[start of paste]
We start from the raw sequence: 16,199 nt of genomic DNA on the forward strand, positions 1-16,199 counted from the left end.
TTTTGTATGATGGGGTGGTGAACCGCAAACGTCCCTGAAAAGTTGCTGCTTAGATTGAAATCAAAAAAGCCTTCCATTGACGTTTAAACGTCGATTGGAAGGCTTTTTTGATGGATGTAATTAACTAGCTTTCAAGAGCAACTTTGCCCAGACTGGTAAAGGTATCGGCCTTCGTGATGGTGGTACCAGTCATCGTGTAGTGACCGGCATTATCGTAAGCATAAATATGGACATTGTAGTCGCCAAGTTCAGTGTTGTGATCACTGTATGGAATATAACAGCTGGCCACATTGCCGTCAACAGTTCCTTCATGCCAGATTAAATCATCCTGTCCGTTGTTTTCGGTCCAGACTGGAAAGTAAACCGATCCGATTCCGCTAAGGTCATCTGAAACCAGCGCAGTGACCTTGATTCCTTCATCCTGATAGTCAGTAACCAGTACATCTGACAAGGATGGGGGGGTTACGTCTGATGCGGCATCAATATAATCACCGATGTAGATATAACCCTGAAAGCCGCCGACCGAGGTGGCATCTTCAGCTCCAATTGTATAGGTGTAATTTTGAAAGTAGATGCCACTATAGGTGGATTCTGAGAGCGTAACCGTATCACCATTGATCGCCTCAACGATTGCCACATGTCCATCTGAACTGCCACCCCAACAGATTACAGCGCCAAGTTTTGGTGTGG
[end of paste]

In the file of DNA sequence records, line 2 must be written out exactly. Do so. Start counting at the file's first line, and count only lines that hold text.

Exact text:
TTTTGTATGATGGGGTGGTGAACCGCAAACGTCCCTGAAAAGTTGCTGCTTAGATTGAAATCAAAAAAGCCTTCCATTGACGTTTAAACGTCGATTGGAAGGCTTTTTTGATGGATGTAATTAACTAGCTTTCAAGAGCAACTTTGCCCAGACTGGTAAAGGTATCGGCCTTCGTGATGGTGGTACCAGTCATCGTGTAGTGACCGGCATTATCGTAAGCATAAATATGGACATTGTAGTCGCCAAGTTCAGTGTTGTGATCACTGTATGGAATATAACAGCTGGCCACATTGCCGTCAACAGTTCCTTCATGCCAGATTAAATCATCCTGTCCGTTGTTTTCGGTCCAGACTGGAAAGTAAACCGATCCGATTCCGCTAAGGTCATCTGAAACCAGCGCAGTGACCTTGATTCCTTCATCCTGATAGTCAGTAACCAGTACATCTGACAAGGATGGGGGGGTTACGTCTGATGCGGCATCAATATAATCACCGATGTAGATATAACCCTGAAAGCCGCCGACCGAGGTGGCATCTTCAGCTCCAATTGTATAGGTGTAATTTTGAAAGTAGATGCCACTATAGGTGGATTCTGAGAGCGTAACCGTATCACCATTGATCGCCTCAACGATTGCCACATGTCCATCTGAACTGCCACCCCAACAGATTACAGCGCCAAGTTTTGGTGTGG